mark alan andre uses infrared to radically alter familiar DC sights mark alan andre uses infrared to radically alter familiar DC sights
feb 03, 2016

mark alan andre uses infrared to radically alter familiar DC sights

mark alan andre uses infrared to radically alter familiar DC sights
all image courtesy of mark alan andre

 

 

 

architect and photographer mark alan andre has called washington DC home since graduating from kansas city university’s master of arch. program in 2011. the city’s features — triangle parks, tree-lined avenues, the national mall — have become every day sights, accompanied by an always present backdrop of historic federal architecture. andre’s ‘infrared’ series, is a personal attempt to shed the nation’s capitol in a different light (literally), revealing familiarity through a radically altered lens.


vietnam memorial 

 

 

 

by capturing wavelengths of light invisible to the human eye, common materials behave entirely different. glass takes on an opaque darkness, plants become a ghostly white, and pedestrians take on a varied, other-worldly appearance. images were taken by andre using a standard DSLR with settings modified to filter out all visible light, leaving only the ‘infrared’

mark alan andre infrared photography series washington DC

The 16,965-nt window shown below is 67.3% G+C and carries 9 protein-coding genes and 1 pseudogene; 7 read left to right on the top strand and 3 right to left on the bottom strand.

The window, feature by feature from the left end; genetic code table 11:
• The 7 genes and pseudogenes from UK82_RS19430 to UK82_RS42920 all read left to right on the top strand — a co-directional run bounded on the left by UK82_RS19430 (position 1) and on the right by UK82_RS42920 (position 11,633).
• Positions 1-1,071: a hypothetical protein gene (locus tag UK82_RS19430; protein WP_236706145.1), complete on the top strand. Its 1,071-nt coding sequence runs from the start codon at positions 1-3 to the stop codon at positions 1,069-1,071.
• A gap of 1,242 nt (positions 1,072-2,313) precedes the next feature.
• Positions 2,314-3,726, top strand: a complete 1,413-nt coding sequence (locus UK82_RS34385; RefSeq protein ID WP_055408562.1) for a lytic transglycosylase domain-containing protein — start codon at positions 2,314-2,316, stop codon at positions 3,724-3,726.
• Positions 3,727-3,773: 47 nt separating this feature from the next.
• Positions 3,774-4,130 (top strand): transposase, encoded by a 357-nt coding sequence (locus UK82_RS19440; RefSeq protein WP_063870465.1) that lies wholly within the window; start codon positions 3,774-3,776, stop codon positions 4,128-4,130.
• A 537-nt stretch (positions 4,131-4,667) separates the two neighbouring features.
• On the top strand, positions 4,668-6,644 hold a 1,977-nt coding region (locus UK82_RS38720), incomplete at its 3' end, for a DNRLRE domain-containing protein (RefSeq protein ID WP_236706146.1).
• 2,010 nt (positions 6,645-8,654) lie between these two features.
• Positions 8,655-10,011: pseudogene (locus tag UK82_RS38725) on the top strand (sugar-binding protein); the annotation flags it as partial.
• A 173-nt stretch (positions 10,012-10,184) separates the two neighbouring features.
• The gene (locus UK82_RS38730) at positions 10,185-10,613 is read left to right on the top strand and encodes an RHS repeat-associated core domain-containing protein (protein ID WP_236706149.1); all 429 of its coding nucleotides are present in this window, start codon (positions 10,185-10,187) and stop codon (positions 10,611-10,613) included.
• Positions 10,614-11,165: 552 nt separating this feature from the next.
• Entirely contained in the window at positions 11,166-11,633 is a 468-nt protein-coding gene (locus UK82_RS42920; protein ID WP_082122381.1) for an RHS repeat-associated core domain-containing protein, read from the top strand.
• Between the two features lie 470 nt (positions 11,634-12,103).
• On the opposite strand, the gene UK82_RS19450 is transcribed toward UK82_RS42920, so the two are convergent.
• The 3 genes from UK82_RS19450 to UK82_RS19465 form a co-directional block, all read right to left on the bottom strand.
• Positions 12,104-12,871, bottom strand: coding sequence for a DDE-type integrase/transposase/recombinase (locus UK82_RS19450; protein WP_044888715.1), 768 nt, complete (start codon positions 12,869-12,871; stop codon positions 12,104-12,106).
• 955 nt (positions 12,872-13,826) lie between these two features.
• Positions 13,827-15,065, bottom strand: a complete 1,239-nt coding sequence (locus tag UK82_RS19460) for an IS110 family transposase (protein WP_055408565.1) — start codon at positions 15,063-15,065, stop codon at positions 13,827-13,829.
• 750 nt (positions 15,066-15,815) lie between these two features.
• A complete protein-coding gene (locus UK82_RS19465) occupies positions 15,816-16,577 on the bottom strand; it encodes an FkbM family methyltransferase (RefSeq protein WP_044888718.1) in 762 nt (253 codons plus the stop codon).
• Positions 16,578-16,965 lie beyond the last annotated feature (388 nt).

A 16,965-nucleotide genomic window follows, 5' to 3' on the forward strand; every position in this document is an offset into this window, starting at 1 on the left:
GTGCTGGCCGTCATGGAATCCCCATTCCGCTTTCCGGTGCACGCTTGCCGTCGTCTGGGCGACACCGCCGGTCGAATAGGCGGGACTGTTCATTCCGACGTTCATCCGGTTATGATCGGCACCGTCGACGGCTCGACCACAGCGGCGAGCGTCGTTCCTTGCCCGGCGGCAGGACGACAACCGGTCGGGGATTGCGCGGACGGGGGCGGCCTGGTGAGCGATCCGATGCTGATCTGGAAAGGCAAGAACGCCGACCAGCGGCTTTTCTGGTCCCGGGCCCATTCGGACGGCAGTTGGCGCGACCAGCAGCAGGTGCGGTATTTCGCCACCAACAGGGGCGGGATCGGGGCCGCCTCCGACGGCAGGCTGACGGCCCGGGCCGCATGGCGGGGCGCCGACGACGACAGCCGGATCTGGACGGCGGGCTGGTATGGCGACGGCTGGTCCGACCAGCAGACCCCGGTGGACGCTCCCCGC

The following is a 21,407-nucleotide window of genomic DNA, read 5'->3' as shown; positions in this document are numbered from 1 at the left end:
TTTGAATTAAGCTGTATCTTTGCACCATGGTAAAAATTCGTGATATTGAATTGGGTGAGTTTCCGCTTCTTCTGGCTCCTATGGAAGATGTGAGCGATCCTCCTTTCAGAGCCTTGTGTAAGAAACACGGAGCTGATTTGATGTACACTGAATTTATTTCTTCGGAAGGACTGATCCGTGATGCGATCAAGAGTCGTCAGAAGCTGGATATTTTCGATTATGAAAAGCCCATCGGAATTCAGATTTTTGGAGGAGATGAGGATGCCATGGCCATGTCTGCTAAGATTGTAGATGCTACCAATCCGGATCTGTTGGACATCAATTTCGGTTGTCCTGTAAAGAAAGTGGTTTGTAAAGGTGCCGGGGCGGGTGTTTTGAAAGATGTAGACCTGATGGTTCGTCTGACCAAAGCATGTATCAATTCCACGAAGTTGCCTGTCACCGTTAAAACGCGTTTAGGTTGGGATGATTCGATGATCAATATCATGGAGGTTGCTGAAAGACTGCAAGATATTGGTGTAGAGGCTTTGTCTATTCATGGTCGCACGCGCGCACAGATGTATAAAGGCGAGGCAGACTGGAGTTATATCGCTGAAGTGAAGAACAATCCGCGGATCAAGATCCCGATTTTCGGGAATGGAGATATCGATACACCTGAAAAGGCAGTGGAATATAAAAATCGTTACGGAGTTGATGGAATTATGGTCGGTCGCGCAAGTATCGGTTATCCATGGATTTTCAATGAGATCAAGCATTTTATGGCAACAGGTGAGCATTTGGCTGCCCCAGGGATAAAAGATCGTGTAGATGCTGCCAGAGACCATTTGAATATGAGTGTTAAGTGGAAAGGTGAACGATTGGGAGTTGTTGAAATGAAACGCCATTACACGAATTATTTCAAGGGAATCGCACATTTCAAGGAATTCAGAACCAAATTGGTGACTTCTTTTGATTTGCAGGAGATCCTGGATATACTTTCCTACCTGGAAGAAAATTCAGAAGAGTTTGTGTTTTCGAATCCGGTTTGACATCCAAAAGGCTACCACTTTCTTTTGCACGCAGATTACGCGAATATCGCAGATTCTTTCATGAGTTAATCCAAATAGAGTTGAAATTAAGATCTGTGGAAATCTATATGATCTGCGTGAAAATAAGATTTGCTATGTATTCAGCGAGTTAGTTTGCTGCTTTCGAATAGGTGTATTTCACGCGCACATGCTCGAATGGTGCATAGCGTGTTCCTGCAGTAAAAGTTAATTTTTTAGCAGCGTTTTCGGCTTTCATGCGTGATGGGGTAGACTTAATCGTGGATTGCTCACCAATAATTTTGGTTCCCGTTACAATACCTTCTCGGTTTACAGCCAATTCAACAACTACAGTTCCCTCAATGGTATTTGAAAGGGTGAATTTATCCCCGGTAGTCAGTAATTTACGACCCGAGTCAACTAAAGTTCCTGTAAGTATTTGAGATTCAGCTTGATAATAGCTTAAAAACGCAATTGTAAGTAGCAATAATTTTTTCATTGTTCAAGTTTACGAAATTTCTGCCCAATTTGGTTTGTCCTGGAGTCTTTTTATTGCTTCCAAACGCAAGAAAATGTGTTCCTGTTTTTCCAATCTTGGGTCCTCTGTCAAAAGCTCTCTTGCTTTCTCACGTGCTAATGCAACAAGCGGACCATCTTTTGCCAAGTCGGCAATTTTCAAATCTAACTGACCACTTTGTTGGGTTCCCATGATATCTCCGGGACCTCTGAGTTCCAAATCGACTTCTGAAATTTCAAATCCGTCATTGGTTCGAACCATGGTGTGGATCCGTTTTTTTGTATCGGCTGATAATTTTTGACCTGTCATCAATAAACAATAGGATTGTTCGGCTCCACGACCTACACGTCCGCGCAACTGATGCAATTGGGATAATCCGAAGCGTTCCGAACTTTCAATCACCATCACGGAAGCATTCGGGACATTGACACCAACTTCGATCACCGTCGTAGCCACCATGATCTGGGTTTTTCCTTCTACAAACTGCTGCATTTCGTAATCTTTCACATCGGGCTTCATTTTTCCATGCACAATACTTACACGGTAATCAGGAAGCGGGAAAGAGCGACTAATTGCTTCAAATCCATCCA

M street in georgetown


the chesapeake & ohio canal

markalanandredesignboom01old capitol columns at the national arboretum 

mark alan andre infrared photography series washington DC
rock creek parkway 

markalanandredesignboom04
kogod courtyard at the smithsonian 


moongate at the smithsonian

mark alan andre infrared photography series washington DC
thomas jefferson memorial on the tidal basin 

markalanandredesignboom03
the old post office tower 

mark alan andre infrared photography series washington DC
U.S. capitol dome under a layer of scaffolding 


traffic passing the world bank

 

 

designboom has received this project from our DIY submissions  feature, where we welcome our readers to submit their own work for publication. see more project submissions from our readers here.

 

edited by: nick brink | designboom

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